Plasmodesmata (singular, plasmodesma) are small channels that directly connect the cytoplasm of neighboring plant cells to each other, establishing living bridges between cells. Similar to the gap junctions found in animal cells, the plasmodesmata, which penetrate both the primary and secondary cell walls (see Figure 1), allow certain molecules to pass directly from one cell to another and are important in cellular communication.
The plasmodesmata is structured in an entirely different configuration than the animal cell gap junction because of the thick cell wall. Due to the presence of plasmodesmata, plant cells can be considered to form a synctium, or multinucleate mass with cytoplasmic continuity. Accordingly, the tiny channels have caused a significant amount of debate among scientists regarding cell theory, some suggesting that the cells of higher plants are not really cells at all since they are not physically separated or structurally independent from one another.
Somewhat cylindrical in shape, plasmodesmata are lined with the plasma membrane so all connected cells are united through essentially one continuous cell membrane. A majority of plasmodesmata also contain a narrow tube-like structure called the desmotubule, which is derived from the smooth endoplasmic reticulum of the connected cells. The desmotubule does not completely fill the plasmodesma and, consequently, a ring of shared cytoplasm is located between it and the inner surface of the membrane-lined channel. Plasmodesmata typically form during cell division when parts of the endoplasmic reticulum of the parent cell get trapped in the new cell wall that is produced to create daughter cells. Thousands of plasmodesmata may be formed that connect the daughter cells to one another.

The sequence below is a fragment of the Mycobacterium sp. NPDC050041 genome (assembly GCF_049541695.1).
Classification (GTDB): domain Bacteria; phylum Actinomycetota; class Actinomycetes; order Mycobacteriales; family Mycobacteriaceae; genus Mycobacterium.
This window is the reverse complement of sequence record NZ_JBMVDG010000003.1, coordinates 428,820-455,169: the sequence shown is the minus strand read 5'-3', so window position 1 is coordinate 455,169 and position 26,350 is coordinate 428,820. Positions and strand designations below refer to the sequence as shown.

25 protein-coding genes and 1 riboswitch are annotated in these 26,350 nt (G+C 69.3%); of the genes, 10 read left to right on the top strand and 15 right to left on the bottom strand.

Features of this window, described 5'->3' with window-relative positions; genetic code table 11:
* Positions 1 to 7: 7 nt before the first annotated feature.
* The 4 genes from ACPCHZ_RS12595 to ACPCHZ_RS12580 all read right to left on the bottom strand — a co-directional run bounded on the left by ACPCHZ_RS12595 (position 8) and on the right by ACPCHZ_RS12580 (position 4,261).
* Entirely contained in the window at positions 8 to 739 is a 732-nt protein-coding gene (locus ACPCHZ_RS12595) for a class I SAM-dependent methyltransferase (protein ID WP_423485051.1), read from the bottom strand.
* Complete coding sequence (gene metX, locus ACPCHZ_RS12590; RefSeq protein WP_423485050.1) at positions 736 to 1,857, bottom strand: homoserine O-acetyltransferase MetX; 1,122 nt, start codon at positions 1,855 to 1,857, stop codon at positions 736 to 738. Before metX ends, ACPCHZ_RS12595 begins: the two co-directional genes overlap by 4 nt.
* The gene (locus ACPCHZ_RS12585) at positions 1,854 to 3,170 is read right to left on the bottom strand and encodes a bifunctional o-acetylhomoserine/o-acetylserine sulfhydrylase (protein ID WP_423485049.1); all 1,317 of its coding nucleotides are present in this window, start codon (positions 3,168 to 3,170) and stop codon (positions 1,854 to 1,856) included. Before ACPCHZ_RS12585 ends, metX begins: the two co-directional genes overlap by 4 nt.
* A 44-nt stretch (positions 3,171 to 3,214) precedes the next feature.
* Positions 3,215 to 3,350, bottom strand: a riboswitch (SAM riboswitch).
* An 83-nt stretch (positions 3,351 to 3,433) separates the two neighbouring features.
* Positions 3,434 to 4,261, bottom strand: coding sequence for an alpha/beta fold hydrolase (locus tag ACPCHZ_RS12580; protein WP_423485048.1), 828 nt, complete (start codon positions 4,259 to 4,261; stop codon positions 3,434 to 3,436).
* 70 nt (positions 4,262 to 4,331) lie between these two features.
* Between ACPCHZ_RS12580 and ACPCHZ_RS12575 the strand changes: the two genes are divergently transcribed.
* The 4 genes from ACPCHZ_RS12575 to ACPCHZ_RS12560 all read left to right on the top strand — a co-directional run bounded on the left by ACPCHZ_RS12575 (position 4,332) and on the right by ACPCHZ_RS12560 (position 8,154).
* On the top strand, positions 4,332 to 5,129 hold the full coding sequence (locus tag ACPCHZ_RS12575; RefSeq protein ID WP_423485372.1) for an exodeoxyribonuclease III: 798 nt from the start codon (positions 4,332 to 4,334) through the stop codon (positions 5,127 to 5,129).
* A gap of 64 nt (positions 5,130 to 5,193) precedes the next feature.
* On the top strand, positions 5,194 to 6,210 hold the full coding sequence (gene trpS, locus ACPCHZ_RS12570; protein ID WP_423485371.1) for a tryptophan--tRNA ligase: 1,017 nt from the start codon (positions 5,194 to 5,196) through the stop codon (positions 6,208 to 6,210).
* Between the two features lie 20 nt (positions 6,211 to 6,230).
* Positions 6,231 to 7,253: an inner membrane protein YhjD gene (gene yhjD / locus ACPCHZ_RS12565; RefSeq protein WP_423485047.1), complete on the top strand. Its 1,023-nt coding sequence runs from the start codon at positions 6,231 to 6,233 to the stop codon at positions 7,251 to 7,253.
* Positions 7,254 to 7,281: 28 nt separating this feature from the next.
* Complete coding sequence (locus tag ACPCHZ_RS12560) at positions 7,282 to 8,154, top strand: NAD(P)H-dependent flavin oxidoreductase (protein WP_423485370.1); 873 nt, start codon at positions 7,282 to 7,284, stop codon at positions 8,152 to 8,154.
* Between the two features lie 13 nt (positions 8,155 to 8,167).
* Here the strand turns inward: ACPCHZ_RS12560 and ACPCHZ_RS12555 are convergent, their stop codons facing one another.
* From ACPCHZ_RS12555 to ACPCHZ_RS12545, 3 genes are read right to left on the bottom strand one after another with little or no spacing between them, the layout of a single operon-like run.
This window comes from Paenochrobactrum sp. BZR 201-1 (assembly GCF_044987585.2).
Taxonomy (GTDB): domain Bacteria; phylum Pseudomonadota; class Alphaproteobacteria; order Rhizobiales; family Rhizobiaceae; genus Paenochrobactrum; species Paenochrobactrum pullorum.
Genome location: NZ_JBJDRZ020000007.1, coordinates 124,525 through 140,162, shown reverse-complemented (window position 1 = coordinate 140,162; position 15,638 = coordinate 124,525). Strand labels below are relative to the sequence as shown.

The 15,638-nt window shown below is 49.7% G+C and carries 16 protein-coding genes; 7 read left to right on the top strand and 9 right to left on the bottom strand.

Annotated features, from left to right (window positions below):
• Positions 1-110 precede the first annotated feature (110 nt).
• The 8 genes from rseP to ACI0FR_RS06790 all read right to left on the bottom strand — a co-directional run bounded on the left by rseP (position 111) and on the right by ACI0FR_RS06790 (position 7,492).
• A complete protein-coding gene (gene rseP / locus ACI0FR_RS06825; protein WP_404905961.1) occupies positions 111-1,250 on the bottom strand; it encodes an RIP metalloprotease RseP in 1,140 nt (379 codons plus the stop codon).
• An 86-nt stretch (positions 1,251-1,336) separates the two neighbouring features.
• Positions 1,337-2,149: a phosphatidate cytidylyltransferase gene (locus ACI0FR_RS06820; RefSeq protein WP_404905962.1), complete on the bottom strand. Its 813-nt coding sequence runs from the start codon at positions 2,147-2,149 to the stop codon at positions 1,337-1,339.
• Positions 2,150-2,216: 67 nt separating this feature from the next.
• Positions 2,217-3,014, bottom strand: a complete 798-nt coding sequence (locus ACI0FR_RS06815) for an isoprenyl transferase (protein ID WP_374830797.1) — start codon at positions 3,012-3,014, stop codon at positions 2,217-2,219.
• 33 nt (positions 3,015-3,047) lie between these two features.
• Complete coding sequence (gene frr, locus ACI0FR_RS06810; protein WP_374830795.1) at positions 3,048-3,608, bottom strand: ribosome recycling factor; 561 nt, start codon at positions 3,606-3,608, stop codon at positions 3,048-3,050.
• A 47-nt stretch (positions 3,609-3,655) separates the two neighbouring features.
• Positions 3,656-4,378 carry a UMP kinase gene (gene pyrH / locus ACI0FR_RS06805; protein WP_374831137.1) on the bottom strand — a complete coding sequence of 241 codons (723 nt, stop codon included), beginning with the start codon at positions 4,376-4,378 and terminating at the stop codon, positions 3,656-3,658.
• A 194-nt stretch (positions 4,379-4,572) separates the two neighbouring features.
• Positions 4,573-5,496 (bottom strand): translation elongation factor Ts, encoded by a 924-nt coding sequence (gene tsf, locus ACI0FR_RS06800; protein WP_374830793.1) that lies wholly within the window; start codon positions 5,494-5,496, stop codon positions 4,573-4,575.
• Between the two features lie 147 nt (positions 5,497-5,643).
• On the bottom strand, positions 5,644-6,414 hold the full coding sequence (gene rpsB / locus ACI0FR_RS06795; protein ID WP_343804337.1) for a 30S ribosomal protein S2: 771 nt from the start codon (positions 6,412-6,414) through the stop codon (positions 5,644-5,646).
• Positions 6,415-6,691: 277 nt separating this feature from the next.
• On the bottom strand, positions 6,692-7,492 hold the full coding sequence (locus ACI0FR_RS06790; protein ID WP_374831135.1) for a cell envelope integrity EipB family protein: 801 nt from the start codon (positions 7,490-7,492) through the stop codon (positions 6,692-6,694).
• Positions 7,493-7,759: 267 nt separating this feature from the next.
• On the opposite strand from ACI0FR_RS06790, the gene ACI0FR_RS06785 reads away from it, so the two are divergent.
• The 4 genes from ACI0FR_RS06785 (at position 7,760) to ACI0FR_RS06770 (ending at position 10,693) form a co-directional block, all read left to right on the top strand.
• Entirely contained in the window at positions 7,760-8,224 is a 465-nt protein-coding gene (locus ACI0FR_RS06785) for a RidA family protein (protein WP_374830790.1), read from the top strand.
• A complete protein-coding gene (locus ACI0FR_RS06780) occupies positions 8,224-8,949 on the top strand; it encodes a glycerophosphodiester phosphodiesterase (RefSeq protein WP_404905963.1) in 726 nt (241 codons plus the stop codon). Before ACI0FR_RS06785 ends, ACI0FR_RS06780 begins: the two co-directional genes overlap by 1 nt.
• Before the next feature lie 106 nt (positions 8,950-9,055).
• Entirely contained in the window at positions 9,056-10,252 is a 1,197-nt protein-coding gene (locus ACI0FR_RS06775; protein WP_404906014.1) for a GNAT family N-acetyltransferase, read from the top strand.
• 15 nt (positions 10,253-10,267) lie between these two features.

It is widely thought that by constricting and dilating the openings at the ends of the plasmodesmata, plants cells regulate the passage of small molecules, such as sugars, salts, and amino acids, though this mechanism is not yet well understood. Yet, it is known that in some cases the size restrictions on molecule passage between cells can be overcome. By binding to parts of the plasmodesmata, special proteins and some viruses are able to increase the diameter of the channels enough for unusually large molecules to pass through.
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